The rabbi goes on to note that Mason isn’t exactly Mr. Compassionate when it comes to his views on Israeli-Palestinian relations. Nor, I might add, is he Mr. Sensitivity when it comes to interethnic and interreligious affairs in general.
In any case, I’m sure Europeans will love his shtick. And if, perchance, they don’t, well, thankfully, their support for Israel is unshakable.
While we’re on the topic, check out Jackie Mason’s interview with the Jewish Chronicle, in which he explains how he’s like a piece of furniture, suggests that he may be bigger than Benjamin Netanyahu and shares his thoughts (if they can be called that) on the upcoming presidential election.
Among the other revelations in Heeb’s profile of Hines: Her character on “Curb” was originally supposed to be Jewish, in real life Larry apparently doesn’t dig pig, Hines learned about Passover from coloring books she bought for Rob Reiner’s kids, and some folks in the actress’s hometown of Tallahassee apparently thought she was David’s wife in real life.
Will we be seeing much more of Borat, Sacha Caron Cohen’s uproariously un-P.C. Kazakh journalist character? It seems unlikely, judging from an interview that Baron Cohen gave to The Daily Telegraph.
“When I was being Ali G and Borat I was in character sometimes 14 hours a day and I came to love them, so admitting I am never going to play them again is quite a sad thing,” Baron Cohen said. “It is like saying goodbye to a loved one. It is hard, and the problem with success, although it’s fantastic, is that every new person who sees the Borat movie is one less person I ‘get’ with Borat again, so it’s a kind of self-defeating form, really.”
No more Borat could mean less business for Baron Cohen’s lawyers, what with all the people who sued the comedian for duping them in his 2006 film, “Borat: Cultural Learnings of America for Make Benefit Glorious Nation of Kazakhstan.”
“Since last year I’ve been sued by about 3,000 people,” said Baron Cohen. “Some of the letters I get are quite unusual, like the one where the lawyer informed me I’m about to be sued for $100,000 and at the end says, “P.S. Loved the movie. Can you sign a poster for my son Jeremy?’”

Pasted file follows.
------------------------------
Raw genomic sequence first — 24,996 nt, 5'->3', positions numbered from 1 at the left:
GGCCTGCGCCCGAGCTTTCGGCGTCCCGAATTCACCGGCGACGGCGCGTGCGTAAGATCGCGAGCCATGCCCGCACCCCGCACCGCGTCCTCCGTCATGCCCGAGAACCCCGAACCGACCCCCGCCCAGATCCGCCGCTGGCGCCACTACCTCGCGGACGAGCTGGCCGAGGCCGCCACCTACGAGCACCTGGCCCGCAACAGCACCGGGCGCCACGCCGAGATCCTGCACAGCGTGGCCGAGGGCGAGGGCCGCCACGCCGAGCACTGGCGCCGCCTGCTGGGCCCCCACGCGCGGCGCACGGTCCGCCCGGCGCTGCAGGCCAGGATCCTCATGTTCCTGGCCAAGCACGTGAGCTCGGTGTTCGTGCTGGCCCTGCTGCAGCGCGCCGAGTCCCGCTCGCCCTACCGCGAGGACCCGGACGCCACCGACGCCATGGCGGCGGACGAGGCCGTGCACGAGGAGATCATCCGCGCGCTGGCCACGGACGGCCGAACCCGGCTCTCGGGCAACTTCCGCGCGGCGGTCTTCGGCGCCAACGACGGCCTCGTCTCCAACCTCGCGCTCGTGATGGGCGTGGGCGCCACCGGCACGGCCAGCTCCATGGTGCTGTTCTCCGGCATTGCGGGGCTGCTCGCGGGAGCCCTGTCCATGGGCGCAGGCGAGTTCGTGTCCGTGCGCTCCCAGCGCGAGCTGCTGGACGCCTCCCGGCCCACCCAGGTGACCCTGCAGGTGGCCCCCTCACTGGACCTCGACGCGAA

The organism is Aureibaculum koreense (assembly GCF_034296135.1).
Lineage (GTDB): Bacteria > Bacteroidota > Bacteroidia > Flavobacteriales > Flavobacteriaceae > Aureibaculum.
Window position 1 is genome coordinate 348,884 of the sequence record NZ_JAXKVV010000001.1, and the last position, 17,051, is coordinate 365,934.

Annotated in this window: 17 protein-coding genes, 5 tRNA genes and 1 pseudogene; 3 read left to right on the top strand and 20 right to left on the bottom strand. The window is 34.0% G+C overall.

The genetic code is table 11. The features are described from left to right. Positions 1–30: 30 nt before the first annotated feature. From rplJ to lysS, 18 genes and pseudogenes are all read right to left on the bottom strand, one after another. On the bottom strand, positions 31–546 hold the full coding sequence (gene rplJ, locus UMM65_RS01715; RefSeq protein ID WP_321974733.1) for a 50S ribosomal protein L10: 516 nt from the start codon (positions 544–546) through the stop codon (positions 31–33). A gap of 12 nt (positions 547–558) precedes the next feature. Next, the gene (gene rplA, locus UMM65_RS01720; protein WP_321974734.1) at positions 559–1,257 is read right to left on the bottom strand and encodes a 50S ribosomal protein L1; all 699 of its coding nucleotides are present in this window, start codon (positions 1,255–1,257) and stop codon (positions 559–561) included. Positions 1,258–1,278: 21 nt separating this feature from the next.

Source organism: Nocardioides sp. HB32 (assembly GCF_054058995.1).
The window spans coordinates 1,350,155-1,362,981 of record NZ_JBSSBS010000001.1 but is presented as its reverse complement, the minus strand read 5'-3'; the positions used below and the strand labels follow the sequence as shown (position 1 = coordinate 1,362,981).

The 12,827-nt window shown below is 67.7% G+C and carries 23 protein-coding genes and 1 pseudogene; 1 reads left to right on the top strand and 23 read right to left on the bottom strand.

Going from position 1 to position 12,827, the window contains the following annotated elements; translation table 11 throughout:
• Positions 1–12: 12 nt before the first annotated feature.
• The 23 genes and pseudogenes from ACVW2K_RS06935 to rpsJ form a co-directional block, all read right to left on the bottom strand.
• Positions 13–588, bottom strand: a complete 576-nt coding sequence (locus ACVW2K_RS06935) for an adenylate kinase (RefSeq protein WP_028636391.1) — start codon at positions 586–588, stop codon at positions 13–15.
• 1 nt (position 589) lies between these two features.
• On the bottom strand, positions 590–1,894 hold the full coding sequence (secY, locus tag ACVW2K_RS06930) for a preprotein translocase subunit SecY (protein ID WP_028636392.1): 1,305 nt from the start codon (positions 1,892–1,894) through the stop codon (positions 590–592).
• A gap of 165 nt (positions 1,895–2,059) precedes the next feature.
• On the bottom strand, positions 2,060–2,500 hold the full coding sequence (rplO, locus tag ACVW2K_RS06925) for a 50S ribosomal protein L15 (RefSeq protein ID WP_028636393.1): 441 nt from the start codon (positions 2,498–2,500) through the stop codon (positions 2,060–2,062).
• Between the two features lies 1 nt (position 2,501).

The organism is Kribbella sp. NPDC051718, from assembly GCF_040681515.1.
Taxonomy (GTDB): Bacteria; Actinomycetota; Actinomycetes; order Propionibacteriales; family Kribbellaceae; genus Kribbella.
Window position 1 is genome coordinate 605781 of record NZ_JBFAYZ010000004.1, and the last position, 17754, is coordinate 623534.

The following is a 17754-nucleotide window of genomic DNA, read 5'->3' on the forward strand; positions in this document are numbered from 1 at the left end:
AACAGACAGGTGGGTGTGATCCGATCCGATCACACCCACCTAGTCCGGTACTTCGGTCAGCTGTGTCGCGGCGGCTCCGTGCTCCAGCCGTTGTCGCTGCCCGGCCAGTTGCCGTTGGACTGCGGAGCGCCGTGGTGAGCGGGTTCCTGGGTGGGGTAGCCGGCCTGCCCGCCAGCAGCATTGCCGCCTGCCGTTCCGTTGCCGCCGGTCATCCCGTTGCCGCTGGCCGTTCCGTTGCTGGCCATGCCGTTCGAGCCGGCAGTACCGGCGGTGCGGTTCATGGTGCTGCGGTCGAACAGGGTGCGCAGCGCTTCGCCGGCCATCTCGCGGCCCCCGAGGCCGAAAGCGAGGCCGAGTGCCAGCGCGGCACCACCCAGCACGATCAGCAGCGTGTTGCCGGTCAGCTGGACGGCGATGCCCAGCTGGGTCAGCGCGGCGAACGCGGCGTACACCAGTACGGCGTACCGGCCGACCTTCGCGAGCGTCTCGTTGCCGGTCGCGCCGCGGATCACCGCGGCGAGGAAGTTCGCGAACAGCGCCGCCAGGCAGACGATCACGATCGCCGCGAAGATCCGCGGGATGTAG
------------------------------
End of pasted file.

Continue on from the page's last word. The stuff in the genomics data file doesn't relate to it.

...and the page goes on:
Then again, Baron Cohen has a new film in the works in which he gives his hilarious gay Austrian reporter Bruno a turn on the silver screen. So his attorneys shouldn’t kick off their wingtips just yet.
Hat tip: Max Gross
Daily News gossip Ben Widdicombe reports:
Preview copies of the next season of “The Sarah Silverman Program,” to air next month, are already raising eyebrows.
In one of the first installments, the comedian gets a rise out of wearing blackface.
“The theme is, Sarah is rejected from a club because she’s a Jew,” says a source familiar with the episode.
“She says to her black waiter, ‘There’s nothing harder than being a Jew.’ The waiter says, ‘Oh yeah? Try being black for a day.’ So they switch places.”
Let’s hope it’s funnier than when Ted Danson tried it with Whoopi Goldberg.
For one night, at least, MTV may as well have been the Jewish Television Network. Yesterday’s MTV Movie Awards had an unusually large number of young, hip celebrity Jews taking center-stage.
The show was hosted by comedian-of-the-moment Sarah Silverman, who, in typical faux-innocent fashion, mercilessly roasted Paris Hilton (conveniently in attendance). Silverman noted — to vigorous audience applause — that the hard-partying socialite was headed to jail, before lobbing an off-color barb that can’t be printed on a family blog. Of course, the camera, after each blow, cut to Paris, who did not seem pleased. For perhaps the first time ever, it was easy to feel sorry for the self-aggrandizing socialite. (Watch the video here.)